It’s become an article of faith within PR precincts that so-called media influencers can have a lot of pull when it comes to exposing your brand and driving purchasing intent.
Now communications execs can add “consumer reviewers” into the mix of stakeholders that they need to manage.
According to a new study, 65% of potential consumer electronics purchasers are inspired by a consumer review to select a brand that had not been in their original consideration set. "Buy It, Try It, Rate It" was released by PR agency Weber Shandwick and conducted by KRC Research.
The online study, which was conducted in September 2012, took the pulse 2,004 American adults who recently made one or more purchases of consumer electronics.
They were surveyed to understand how they’re using reviews to make buying decisions and the impact of consumer-generated product reviews on sales results. Turns out that consumer reviews trump professional reviewers as the key purchase influencers.
While the study focuses on the purchasing of consumer electronics, we’re betting that the power of consumer reviews transcends any market sector, whether its B2C or, perhaps more important because of its vertical nature, B2B.
PR pros first need to determine which reviewers are the most passionate (positive, negative or neutral) about their company’s products and/or services and deploy communications strategies that are designed to personalize relationships with reviewers and get a better grasp of what makes them tick.
When it comes to cultivating product reviewers, PR pros need to be careful not put all of their eggs in one basket: According to the study, the average buyer consults 11 consumer reviews on the path to purchase.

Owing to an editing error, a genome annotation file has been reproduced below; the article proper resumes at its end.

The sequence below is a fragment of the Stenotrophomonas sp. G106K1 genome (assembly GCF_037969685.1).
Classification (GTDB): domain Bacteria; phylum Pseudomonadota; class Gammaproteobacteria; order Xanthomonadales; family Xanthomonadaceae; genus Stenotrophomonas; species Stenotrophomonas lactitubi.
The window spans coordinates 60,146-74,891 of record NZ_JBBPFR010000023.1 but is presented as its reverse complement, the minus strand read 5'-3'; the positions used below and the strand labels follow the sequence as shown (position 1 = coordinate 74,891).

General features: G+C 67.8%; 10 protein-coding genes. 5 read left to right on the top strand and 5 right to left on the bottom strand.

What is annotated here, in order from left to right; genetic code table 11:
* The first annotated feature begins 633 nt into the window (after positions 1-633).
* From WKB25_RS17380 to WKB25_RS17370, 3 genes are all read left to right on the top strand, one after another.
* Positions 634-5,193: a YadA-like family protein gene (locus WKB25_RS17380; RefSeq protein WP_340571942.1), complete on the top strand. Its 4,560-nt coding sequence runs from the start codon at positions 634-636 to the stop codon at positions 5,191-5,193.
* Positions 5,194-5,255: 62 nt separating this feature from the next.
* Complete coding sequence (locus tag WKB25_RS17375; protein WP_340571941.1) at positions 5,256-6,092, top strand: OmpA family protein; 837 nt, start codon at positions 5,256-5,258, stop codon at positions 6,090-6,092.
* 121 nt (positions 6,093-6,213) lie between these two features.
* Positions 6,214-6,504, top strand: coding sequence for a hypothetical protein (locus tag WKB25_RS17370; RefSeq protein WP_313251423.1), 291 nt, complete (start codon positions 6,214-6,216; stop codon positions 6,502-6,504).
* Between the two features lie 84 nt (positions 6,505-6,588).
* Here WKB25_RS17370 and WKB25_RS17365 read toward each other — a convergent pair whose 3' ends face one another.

“We know consumer reviewers are a powerful force,” said Bradford Williams, president of Weber Shandwick’s North American Technology Practice, in a statement. “Now we know that they are the most powerful force. Savvy marketers are the ones who listen to, manage and deploy consumer reviewers to harness their considerable might at the cash register.”
As consumer reviewers increase their clout in the market, PR pros have an opportunity to build a key (and nontraditional asset) into their communications matrix.
Here are some of the other key findings from the study:
By a margin of more than three to one (77% vs. 23%) a majority of the respondents said they were concerned about the authenticity of consumer reviews (80%).
In consumer reviews, the most helpful ones are those that seem fair and reasonable (32%), are well written (27%) and contain statistics, specifications and technical data (25%).
Shoppers trust consumer reviews on Amazon.com (84%) and BestBuy.com (75%) the most, topping Consumer Reports (72%). Consumers show no apparent discomfort in getting their research from a seller of the products they’re considering.
Follow Matthew Schwartz on Twitter: @mpsjourno1